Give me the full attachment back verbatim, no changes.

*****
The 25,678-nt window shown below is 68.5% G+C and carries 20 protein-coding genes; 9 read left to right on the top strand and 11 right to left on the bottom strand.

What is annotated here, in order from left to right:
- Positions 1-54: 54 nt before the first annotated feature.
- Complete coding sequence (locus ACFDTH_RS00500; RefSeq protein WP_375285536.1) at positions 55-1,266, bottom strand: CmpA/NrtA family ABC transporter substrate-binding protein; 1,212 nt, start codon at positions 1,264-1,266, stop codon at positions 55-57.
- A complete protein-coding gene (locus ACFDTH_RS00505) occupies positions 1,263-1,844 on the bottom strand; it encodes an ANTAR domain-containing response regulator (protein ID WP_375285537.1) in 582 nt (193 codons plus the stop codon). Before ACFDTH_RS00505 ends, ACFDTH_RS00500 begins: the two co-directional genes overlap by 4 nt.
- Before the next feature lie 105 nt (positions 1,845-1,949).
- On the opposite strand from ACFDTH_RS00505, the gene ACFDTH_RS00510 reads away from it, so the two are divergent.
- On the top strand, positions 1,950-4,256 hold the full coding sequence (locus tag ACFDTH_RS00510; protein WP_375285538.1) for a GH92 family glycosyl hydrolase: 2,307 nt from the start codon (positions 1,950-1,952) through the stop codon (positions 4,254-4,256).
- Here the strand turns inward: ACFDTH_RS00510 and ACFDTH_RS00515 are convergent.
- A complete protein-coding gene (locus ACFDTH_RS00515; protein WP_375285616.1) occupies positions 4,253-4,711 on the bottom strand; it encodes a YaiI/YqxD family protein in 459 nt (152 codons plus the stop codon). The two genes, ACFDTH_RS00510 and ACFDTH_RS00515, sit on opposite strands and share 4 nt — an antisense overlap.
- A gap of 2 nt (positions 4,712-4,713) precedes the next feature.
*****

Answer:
The 25,678-nt window shown below is 68.5% G+C and carries 20 protein-coding genes; 9 read left to right on the top strand and 11 right to left on the bottom strand.

What is annotated here, in order from left to right:
- Positions 1-54: 54 nt before the first annotated feature.
- Complete coding sequence (locus ACFDTH_RS00500; RefSeq protein WP_375285536.1) at positions 55-1,266, bottom strand: CmpA/NrtA family ABC transporter substrate-binding protein; 1,212 nt, start codon at positions 1,264-1,266, stop codon at positions 55-57.
- A complete protein-coding gene (locus ACFDTH_RS00505) occupies positions 1,263-1,844 on the bottom strand; it encodes an ANTAR domain-containing response regulator (protein ID WP_375285537.1) in 582 nt (193 codons plus the stop codon). Before ACFDTH_RS00505 ends, ACFDTH_RS00500 begins: the two co-directional genes overlap by 4 nt.
- Before the next feature lie 105 nt (positions 1,845-1,949).
- On the opposite strand from ACFDTH_RS00505, the gene ACFDTH_RS00510 reads away from it, so the two are divergent.
- On the top strand, positions 1,950-4,256 hold the full coding sequence (locus tag ACFDTH_RS00510; protein WP_375285538.1) for a GH92 family glycosyl hydrolase: 2,307 nt from the start codon (positions 1,950-1,952) through the stop codon (positions 4,254-4,256).
- Here the strand turns inward: ACFDTH_RS00510 and ACFDTH_RS00515 are convergent.
- A complete protein-coding gene (locus ACFDTH_RS00515; protein WP_375285616.1) occupies positions 4,253-4,711 on the bottom strand; it encodes a YaiI/YqxD family protein in 459 nt (152 codons plus the stop codon). The two genes, ACFDTH_RS00510 and ACFDTH_RS00515, sit on opposite strands and share 4 nt — an antisense overlap.
- A gap of 2 nt (positions 4,712-4,713) precedes the next feature.